Injections of a hormone made by fat cells can jump-start an idling reproductive system, research shows.
Extreme exercise can stop a woman's periods
Twice-daily injections of leptin restored menstruation in female athletes who had become so lean that their periods had stopped.
The Beth Israel Deaconess Medical Center team said the injections might also prevent bone loss and treat the eating disorder anorexia nervosa.
Their findings are reported in the New England Journal of Medicine.
Leptin is known to regulate appetite and weight and tells the brain how much energy is available in the body. It's role in obesity has already been studied.
Leptin is made by the body's fat and, therefore, women who are particularly thin, such as athletes with rigorous training programmes or women on very restrictive diets, produce less leptin.
In extreme cases, the woman's body enters a state of 'negative' energy balance and her reproductive system shuts down to prevent a pregnancy and conserve energy.
This is called hypothalamic amenorrhoea or dysfunction.
These women also risk bone loss because of the resultant lack of female hormones, which can lead to osteoporosis and an increased risk of fractures.
Dr Christos Mantzoros and colleagues tested whether giving women leptin would restore positive energy balance and reverse these adverse conditions.
Five out of eight female athletes, whose periods had stopped five or more years ago as a consequence of their rigorous exercise regimes, started menstruating again after receiving leptin injections twice a day for three months.
Three of these women also started to ovulate.
Furthermore, measures of bone health improved among those who received leptin.
In comparison, six female athletes given no treatment at all showed no improvement in any of the measures.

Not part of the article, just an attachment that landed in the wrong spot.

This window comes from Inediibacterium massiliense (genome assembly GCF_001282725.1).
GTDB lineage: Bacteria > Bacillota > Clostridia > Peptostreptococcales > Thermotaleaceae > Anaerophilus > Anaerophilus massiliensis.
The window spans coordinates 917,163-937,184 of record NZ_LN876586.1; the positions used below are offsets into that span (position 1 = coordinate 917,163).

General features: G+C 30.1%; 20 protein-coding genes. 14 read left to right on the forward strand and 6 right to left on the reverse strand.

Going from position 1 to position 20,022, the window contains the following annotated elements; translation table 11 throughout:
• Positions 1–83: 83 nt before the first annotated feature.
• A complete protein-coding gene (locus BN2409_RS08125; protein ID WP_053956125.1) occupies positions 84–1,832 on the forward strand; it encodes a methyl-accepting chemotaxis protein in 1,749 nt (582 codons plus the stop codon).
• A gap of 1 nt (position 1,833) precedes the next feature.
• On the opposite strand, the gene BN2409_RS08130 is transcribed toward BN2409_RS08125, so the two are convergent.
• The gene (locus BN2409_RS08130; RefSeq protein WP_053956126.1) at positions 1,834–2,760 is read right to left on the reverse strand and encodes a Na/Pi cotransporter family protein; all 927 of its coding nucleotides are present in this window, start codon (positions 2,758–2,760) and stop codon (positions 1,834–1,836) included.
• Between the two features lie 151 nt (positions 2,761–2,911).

Dr Mantzoros said the benefits of leptin were three-fold.
"This could eventually prove beneficial to patients with anorexia nervosa, competing athletes with brittle bones, and last but not least, to approximately 30% of women whose fertility problems can be attributed to hypothalamic dysfunction."
The researchers plan to carry out larger and longer studies to determine the safety, dose and efficacy of leptin treatment in these types of women.
Dr Richard Fleming, an expert in reproductive endocrinology at Glasgow Royal Infirmary and member of the British Fertility Society, said: "The results are interesting and important."
"These data imply that leptin is the key, and will perform the trick even if the energy stores are not there," he said.
But he said great care would have to be taken with respect to pregnancy in these women with subnormal energy stores, as pregnancy would be high risk for both the mothers and the children.
Professor Gordana Prelevic, professor in reproductive endocrinology at the Royal Free and member of the Society for Endocrinology, said: "This is a brilliant study.
"It's proven what we suspected."
She said it could be a good treatment for a minority of infertile women whose cause of infertility was leptin deficiency through over-exercising or under-eating.
"If it proves to be useful it would have enormous clinical implications," she said.